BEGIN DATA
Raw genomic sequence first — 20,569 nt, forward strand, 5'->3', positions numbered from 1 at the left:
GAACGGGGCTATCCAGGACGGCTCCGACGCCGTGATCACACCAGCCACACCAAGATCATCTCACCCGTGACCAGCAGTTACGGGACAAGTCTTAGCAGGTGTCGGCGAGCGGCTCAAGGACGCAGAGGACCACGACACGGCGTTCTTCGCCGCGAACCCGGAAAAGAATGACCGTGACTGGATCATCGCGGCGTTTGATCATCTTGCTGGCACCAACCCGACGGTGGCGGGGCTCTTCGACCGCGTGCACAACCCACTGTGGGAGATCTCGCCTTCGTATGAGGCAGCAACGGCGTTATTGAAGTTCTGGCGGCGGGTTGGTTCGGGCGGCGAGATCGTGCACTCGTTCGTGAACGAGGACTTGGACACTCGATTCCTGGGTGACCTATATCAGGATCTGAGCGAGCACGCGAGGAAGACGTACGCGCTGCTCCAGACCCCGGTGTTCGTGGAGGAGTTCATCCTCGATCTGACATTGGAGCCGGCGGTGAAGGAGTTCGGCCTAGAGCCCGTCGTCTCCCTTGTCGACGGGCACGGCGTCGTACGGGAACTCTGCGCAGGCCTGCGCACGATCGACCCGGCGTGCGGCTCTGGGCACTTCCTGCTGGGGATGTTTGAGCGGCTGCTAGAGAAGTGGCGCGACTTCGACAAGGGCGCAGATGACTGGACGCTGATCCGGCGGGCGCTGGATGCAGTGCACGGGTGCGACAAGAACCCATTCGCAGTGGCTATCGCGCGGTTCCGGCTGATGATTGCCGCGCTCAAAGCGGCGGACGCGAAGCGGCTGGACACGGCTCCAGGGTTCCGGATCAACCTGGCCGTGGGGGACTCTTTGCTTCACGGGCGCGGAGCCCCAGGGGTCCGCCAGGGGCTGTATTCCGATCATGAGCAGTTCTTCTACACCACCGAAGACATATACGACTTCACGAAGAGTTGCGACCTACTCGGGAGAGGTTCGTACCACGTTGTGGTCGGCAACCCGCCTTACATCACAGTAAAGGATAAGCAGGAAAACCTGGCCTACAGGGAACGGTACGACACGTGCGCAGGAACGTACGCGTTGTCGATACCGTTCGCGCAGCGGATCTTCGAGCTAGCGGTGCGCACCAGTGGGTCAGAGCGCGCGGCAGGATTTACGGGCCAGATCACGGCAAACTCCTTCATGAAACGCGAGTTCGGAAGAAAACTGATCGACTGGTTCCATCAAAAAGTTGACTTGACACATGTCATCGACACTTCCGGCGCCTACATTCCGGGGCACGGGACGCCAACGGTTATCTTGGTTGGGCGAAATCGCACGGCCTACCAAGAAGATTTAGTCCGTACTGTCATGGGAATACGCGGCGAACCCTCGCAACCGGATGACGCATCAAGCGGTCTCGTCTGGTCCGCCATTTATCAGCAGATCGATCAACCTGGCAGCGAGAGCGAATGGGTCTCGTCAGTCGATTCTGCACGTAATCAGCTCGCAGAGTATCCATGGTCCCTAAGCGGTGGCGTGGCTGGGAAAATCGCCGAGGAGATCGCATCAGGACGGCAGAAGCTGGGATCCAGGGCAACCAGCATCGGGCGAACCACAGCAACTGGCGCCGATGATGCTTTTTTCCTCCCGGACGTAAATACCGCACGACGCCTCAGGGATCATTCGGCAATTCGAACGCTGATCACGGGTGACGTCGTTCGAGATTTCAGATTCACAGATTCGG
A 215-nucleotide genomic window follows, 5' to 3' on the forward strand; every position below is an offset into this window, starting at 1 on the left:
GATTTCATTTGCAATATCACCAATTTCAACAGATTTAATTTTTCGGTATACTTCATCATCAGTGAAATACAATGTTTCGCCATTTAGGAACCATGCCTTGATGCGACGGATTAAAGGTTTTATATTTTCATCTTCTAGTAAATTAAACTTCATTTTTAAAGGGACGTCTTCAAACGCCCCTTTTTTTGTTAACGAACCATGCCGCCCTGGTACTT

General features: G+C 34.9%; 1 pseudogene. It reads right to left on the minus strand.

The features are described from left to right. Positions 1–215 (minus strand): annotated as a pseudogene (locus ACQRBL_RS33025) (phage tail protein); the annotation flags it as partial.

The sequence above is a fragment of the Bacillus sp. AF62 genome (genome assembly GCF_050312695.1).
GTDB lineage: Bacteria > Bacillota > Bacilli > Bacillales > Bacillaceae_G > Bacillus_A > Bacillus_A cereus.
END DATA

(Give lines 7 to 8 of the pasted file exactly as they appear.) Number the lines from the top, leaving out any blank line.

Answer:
The sequence above is a fragment of the Bacillus sp. AF62 genome (genome assembly GCF_050312695.1).
GTDB lineage: Bacteria > Bacillota > Bacilli > Bacillales > Bacillaceae_G > Bacillus_A > Bacillus_A cereus.